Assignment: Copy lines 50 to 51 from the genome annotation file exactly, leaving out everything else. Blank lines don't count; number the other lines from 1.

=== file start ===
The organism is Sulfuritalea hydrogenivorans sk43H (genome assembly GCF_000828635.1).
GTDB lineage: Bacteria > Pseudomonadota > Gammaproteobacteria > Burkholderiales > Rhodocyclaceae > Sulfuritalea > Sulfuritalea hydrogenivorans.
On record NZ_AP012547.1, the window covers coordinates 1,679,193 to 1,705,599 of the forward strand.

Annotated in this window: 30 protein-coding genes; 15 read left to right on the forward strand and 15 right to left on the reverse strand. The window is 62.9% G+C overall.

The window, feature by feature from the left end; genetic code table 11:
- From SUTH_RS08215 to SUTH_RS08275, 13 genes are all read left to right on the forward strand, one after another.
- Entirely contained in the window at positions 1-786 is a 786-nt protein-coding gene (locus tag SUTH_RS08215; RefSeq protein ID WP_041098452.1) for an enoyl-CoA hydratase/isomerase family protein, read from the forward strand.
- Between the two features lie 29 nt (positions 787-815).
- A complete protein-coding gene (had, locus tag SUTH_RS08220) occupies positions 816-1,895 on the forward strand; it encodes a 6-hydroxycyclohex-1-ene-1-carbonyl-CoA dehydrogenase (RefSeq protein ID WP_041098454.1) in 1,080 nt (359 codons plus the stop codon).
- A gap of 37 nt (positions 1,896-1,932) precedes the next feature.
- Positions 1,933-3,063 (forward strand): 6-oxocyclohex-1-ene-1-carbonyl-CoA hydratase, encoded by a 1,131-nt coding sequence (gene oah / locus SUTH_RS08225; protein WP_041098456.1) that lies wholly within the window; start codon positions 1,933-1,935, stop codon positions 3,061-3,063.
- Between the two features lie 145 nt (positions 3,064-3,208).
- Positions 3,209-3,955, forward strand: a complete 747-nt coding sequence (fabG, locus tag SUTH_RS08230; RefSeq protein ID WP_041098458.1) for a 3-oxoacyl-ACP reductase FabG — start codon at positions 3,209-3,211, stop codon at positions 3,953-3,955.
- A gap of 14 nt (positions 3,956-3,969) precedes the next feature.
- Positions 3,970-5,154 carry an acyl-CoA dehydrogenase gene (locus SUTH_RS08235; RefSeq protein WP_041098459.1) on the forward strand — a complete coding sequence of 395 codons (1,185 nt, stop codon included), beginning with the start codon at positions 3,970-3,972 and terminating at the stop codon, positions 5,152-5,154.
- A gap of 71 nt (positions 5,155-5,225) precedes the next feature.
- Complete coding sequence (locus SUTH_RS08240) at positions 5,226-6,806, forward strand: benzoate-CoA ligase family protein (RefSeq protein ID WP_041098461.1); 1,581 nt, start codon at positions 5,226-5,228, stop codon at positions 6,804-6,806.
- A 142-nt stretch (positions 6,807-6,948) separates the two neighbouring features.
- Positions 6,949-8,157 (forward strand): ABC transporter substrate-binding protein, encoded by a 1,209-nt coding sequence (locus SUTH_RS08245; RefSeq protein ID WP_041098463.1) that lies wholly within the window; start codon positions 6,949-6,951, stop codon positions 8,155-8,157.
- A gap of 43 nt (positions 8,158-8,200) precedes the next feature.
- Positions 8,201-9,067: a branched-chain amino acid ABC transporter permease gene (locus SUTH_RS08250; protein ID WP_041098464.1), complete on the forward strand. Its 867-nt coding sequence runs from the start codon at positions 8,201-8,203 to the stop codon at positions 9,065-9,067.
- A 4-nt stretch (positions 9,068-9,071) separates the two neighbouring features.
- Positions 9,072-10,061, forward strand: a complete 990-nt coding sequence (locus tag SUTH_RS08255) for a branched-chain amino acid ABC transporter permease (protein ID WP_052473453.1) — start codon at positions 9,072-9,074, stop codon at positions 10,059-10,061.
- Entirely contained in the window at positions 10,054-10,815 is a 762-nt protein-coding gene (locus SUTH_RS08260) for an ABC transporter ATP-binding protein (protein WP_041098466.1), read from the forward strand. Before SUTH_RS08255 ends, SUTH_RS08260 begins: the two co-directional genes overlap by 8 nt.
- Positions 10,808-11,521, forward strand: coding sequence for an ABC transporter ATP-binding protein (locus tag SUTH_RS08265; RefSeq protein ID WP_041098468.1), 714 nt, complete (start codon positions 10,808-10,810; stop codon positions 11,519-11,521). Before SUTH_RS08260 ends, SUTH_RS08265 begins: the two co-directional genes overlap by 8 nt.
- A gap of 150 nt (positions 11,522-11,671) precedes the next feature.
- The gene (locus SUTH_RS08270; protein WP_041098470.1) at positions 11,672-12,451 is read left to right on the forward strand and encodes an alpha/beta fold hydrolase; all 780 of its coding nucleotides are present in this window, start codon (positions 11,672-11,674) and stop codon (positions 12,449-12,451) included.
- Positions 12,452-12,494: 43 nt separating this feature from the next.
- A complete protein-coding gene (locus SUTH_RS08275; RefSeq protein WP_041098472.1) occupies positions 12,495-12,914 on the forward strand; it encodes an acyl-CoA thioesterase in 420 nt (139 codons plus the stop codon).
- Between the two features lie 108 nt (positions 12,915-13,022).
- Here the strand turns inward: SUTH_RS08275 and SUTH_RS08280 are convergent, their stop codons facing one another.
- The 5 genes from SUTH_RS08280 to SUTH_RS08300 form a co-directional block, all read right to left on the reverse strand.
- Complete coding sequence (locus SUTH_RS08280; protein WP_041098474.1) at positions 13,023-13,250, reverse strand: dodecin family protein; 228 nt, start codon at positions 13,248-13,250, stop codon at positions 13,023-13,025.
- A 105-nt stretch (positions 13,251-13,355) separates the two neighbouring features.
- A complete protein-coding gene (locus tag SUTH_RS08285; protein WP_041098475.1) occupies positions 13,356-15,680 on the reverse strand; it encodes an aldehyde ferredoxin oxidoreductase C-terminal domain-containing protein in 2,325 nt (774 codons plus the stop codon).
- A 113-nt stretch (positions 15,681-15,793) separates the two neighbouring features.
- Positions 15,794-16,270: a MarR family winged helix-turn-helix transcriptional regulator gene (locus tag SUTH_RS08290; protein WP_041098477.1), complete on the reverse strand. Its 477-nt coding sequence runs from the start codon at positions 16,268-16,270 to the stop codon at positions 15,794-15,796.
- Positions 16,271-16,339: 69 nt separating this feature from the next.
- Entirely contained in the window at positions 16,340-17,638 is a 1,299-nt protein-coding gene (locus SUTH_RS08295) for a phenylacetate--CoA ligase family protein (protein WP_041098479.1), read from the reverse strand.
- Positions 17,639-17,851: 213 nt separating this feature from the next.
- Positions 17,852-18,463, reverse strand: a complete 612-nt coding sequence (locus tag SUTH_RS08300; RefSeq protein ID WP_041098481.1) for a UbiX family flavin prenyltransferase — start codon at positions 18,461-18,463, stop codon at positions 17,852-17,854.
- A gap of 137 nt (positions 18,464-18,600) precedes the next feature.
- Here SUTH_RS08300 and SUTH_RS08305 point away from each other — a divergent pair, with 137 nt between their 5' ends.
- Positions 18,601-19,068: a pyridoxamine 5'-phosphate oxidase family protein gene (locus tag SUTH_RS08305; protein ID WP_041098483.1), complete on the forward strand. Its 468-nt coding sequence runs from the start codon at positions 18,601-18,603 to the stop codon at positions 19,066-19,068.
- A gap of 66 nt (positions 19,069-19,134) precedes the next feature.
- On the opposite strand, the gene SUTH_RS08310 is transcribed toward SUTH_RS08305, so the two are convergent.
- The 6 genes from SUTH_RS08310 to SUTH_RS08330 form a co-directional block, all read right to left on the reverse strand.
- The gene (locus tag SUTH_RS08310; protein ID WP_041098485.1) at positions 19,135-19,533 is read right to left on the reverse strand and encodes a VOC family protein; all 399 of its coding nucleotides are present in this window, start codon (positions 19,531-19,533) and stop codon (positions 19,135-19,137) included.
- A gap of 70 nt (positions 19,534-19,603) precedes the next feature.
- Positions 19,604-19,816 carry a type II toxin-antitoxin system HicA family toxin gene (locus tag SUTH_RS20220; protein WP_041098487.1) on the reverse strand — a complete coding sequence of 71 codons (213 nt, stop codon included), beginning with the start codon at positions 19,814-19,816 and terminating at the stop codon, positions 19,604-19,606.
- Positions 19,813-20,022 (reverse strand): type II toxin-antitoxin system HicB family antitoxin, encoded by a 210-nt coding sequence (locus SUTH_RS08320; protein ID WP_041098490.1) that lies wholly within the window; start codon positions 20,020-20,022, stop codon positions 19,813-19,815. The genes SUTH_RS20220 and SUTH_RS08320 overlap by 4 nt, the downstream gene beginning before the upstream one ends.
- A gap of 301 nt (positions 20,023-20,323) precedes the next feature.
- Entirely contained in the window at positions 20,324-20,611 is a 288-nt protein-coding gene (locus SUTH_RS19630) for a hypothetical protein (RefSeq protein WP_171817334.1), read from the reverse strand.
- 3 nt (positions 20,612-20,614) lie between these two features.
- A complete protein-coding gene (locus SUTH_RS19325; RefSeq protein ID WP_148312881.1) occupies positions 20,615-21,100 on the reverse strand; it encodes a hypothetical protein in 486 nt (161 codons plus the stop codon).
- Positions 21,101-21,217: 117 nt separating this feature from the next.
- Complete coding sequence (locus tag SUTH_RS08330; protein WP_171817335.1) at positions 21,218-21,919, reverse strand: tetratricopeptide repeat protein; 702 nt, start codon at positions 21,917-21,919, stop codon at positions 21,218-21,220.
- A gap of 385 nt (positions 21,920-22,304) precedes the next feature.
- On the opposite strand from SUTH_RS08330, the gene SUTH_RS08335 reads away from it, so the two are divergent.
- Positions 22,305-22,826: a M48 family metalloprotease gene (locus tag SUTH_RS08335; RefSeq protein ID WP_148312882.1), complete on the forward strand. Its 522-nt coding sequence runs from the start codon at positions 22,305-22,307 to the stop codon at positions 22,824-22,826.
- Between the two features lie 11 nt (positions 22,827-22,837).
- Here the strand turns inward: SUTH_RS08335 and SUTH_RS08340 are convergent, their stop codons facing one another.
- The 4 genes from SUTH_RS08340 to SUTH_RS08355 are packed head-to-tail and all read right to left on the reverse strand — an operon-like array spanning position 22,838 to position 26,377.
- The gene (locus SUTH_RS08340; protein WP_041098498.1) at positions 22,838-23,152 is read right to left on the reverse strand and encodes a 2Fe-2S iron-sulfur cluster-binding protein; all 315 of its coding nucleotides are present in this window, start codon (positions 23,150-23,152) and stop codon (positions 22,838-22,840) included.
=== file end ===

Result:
- Positions 19,604-19,816 carry a type II toxin-antitoxin system HicA family toxin gene (locus tag SUTH_RS20220; protein WP_041098487.1) on the reverse strand — a complete coding sequence of 71 codons (213 nt, stop codon included), beginning with the start codon at positions 19,814-19,816 and terminating at the stop codon, positions 19,604-19,606.
- Positions 19,813-20,022 (reverse strand): type II toxin-antitoxin system HicB family antitoxin, encoded by a 210-nt coding sequence (locus SUTH_RS08320; protein ID WP_041098490.1) that lies wholly within the window; start codon positions 20,020-20,022, stop codon positions 19,813-19,815. The genes SUTH_RS20220 and SUTH_RS08320 overlap by 4 nt, the downstream gene beginning before the upstream one ends.